Lyft priced its shares at $72 apiece on Thursday, valuing the company at more than $24 billion ahead of the Nasdaq debut of its stock on Friday. The offering is expected to raise about $2.3 billion after the ride-hailing company raised its price range due to strong demand and increased the number of shares sold. Lyft was not the first ride-hailing app, but it is becoming the first to be publicly traded. Its larger rival, Uber, is preparing for its own IPO in the next few months. Uber's offering is expected to be the largest in years. Several other high-profile startups, including digital pin board Pinterest, are getting ready to make the same leap. [The New York Times]

10.

New York sues family behind OxyContin maker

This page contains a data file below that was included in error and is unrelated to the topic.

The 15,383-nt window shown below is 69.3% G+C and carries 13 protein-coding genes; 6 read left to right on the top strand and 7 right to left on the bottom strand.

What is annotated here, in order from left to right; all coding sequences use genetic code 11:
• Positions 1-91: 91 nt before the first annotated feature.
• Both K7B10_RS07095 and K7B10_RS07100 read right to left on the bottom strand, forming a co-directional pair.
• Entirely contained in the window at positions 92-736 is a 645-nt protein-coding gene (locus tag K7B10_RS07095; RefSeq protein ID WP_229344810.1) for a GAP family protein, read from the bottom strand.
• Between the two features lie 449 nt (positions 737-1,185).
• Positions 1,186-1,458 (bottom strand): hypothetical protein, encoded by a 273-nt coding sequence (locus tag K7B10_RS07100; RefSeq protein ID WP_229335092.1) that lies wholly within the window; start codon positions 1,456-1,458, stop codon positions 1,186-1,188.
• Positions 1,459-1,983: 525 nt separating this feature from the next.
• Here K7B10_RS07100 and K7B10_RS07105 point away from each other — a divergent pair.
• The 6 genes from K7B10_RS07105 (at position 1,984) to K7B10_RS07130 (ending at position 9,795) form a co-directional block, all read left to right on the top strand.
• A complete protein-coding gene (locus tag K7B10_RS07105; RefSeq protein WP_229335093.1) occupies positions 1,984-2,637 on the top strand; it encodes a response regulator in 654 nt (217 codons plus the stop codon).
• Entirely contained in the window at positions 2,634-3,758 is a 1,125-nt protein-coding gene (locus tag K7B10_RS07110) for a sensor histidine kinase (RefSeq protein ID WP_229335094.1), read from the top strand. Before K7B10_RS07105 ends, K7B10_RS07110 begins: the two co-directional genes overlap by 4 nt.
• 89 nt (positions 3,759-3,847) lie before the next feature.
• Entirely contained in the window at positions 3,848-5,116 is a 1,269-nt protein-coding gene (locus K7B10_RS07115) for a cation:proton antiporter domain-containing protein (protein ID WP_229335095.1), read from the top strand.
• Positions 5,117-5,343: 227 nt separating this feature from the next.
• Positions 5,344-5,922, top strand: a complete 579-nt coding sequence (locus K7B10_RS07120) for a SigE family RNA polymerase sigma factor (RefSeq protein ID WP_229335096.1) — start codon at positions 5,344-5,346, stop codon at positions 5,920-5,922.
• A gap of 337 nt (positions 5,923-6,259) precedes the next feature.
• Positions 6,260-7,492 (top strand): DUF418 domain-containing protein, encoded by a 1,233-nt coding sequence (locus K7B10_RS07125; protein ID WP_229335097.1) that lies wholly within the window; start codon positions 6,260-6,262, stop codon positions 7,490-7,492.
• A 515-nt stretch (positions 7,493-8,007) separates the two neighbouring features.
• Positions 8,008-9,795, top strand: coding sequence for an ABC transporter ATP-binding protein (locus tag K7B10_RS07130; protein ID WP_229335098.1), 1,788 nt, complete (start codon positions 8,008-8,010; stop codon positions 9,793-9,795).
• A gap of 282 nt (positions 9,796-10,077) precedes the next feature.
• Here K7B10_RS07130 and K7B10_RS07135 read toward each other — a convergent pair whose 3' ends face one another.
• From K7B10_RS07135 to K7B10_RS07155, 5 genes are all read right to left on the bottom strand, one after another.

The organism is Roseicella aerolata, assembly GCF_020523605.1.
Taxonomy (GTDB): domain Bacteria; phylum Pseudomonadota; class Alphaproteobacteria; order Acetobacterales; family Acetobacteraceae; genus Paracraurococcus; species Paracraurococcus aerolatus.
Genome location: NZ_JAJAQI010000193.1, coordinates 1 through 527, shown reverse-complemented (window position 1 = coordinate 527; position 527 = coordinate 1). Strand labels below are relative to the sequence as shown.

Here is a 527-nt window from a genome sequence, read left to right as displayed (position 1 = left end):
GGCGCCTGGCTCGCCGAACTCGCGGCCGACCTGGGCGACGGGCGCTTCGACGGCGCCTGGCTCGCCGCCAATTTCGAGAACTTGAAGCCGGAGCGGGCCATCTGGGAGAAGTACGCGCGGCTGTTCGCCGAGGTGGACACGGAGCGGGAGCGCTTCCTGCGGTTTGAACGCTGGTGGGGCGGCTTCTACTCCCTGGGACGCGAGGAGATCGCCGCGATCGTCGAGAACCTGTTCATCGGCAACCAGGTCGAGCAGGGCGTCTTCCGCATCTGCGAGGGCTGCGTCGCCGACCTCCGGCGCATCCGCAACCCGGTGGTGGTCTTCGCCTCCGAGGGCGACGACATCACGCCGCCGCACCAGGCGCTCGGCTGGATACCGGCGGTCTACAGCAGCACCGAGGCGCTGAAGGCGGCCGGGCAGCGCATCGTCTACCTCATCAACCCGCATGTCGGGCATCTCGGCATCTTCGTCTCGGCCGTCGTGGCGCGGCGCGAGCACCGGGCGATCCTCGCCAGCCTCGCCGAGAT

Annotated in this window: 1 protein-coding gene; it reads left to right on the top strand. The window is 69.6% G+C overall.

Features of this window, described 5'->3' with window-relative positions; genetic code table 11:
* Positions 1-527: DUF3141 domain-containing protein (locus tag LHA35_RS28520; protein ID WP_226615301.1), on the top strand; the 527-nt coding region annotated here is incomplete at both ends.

New York on Thursday expanded a lawsuit against Purdue Pharma, maker of the powerful painkiller OxyContin, to include the billionaire family behind the company, the Sacklers, as well as five other drugmakers and four drug distributors. The lawsuit accuses drug manufacturers of collaborating to deny the risks of opioid addiction and sidestepping a system intended to limit painkiller orders. Like suits filed elsewhere, the New York complaint says Purdue Pharma's aggressive marketing led to overprescription of OxyContin starting in the mid-1990s, contributing to the deadly opioid epidemic. New York Attorney General Letitia James (D) said the Sacklers were "the masterminds" behind the nation's crisis. The Sackler family members named in the suit said they "have always acted properly." [The Associated Press]